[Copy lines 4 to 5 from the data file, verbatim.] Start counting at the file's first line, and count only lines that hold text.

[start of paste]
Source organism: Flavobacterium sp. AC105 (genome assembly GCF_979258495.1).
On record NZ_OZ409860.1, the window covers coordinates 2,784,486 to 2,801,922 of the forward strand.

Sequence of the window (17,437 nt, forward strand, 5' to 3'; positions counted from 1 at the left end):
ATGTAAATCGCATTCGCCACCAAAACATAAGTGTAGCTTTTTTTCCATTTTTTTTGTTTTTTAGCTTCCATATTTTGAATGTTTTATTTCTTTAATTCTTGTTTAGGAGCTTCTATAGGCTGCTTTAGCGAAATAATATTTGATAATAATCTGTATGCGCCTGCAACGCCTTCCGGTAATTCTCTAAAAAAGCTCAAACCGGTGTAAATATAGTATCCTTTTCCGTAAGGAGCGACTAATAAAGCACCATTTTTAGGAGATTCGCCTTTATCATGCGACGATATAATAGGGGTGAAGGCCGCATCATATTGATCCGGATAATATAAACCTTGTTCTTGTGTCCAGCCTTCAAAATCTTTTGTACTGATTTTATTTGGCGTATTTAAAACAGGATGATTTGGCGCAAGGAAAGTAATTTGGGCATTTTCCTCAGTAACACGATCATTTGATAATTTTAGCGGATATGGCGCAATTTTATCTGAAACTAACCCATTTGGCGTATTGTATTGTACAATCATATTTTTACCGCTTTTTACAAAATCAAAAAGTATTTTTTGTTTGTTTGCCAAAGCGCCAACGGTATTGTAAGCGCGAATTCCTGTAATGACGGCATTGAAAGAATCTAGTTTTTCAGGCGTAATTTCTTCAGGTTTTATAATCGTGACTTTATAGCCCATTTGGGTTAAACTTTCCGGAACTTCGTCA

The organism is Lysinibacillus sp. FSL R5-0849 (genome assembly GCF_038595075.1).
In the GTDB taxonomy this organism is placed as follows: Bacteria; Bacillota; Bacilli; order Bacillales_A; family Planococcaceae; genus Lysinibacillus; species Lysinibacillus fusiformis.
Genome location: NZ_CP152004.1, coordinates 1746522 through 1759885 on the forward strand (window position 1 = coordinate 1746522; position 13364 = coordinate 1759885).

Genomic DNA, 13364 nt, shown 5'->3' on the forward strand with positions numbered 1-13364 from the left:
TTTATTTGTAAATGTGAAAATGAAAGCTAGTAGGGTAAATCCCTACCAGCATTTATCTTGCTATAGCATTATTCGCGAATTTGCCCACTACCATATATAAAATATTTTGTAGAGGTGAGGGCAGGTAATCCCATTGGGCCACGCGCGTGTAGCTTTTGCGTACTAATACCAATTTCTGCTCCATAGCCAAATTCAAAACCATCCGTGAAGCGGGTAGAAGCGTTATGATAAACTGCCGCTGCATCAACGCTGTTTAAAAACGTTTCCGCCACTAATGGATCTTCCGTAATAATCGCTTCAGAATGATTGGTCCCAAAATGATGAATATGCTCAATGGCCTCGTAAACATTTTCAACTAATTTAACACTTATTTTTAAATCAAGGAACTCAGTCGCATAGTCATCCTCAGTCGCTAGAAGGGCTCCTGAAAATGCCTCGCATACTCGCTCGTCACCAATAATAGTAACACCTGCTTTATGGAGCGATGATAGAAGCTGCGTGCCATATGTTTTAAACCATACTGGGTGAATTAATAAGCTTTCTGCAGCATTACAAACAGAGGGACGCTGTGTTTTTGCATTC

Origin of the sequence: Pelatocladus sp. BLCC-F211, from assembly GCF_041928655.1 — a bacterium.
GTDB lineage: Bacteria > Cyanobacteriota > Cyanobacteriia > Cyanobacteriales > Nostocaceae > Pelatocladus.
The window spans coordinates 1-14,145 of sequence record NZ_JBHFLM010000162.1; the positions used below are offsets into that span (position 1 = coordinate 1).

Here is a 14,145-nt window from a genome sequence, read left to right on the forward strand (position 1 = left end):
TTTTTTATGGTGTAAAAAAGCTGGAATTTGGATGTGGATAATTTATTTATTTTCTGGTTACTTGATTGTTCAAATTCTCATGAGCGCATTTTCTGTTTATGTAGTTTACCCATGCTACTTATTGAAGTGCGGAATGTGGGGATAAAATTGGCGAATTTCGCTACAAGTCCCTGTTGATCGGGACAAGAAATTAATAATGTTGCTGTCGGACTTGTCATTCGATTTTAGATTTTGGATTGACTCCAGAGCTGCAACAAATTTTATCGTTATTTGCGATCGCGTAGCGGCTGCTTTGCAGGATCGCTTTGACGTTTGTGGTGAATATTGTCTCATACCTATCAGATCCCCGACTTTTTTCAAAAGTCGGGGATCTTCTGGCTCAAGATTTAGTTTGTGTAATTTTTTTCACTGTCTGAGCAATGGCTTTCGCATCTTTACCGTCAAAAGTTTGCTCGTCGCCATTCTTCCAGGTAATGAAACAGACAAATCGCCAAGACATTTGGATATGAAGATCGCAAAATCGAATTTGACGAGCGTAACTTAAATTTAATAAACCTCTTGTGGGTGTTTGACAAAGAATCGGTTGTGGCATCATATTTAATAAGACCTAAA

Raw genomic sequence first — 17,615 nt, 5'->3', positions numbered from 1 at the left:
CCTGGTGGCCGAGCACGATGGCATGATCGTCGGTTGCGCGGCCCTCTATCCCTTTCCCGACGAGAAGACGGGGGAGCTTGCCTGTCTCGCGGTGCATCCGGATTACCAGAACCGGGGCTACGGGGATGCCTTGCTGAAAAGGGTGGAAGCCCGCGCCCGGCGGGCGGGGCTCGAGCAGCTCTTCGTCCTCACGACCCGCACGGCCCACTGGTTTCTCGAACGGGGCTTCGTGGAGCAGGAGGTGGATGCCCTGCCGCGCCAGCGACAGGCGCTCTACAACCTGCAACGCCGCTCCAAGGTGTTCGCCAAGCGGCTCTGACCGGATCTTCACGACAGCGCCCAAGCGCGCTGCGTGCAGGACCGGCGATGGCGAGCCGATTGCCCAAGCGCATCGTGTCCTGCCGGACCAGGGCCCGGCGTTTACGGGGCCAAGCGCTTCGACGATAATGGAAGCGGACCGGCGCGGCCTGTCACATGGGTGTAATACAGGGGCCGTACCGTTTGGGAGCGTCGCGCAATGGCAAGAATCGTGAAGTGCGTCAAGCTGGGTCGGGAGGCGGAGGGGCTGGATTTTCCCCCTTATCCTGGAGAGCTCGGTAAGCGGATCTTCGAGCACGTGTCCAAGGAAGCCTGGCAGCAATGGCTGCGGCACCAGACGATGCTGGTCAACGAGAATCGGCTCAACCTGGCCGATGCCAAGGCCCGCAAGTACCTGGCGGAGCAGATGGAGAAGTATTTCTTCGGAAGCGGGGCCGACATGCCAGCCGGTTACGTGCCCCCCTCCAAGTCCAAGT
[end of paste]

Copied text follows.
ATGTAAATCGCATTCGCCACCAAAACATAAGTGTAGCTTTTTTTCCATTTTTTTTGTTTTTTAGCTTCCATATTTTGAATGTTTTATTTCTTTAATTCTTGTTTAGGAGCTTCTATAGGCTGCTTTAGCGAAATAATATTTGATAATAATCTGTATGCGCCTGCAACGCCTTCCGGTAATTCTCTAAAAAAGCTCAAACCGGTGTAAATATAGTATCCTTTTCCGTAAGGAGCGACTAATAAAGCACCATTTTTAGGAGATTCGCCTTTATCATGCGACGATATAATAGGGGTGAAGGCCGCATCATATTGATCCGGATAATATAAACCTTGTTCTTGTGTCCAGCCTTCAAAATCTTTTGTACTGATTTTATTTGGCGTATTTAAAACAGGATGATTTGGCGCAAGGAAAGTAATTTGGGCATTTTCCTCAGTAACACGATCATTTGATAATTTTAGCGGATATGGCGCAATTTTATCTGAAACTAACCCATTTGGCGTATTGTATTGTACAATCATATTTTTACCGCTTTTTACAAAATCAAAAAGTATTTTTTGTTTGTTTGCCAAAGCGCCAACGGTATTGTAAGCGCGAATTCCTGTAATGACGGCATTGAAAGAATCTAGTTTTTCAGGCGTAATTTCTTCAGGTTTTATAATCGTGACTTTATAGCCCATTTGGGTTAAACTTTCCGGAACTTCGTCA

The organism is Lysinibacillus sp. FSL R5-0849 (genome assembly GCF_038595075.1).